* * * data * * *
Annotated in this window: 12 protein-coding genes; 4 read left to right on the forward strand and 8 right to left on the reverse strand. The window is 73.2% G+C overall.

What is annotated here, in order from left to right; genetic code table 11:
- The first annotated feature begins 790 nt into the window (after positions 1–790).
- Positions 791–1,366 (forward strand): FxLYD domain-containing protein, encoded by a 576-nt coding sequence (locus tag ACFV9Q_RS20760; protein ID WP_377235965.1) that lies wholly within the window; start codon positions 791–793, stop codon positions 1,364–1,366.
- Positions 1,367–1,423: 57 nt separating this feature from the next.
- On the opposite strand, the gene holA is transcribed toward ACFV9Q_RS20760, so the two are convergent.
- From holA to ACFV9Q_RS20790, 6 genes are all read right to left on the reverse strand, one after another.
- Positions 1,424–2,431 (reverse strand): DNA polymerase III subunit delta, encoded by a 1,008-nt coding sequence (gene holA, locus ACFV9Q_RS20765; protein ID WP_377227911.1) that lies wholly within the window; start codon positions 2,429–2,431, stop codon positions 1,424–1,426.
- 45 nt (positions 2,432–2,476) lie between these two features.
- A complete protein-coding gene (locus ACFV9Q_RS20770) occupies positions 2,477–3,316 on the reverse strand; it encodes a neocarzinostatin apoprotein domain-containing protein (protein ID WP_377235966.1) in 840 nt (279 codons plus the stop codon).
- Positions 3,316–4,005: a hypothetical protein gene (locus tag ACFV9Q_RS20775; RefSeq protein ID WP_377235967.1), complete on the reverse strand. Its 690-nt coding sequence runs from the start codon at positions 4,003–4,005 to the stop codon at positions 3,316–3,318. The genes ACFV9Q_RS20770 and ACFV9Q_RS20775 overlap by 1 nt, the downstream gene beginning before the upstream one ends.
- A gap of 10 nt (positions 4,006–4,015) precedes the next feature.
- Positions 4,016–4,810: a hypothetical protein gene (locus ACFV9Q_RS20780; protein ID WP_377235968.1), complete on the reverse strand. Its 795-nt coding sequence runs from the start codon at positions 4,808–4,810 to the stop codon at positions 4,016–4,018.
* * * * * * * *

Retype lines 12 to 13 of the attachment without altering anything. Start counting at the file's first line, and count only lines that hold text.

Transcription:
- A gap of 10 nt (positions 4,006–4,015) precedes the next feature.
- Positions 4,016–4,810: a hypothetical protein gene (locus ACFV9Q_RS20780; protein ID WP_377235968.1), complete on the reverse strand. Its 795-nt coding sequence runs from the start codon at positions 4,808–4,810 to the stop codon at positions 4,016–4,018.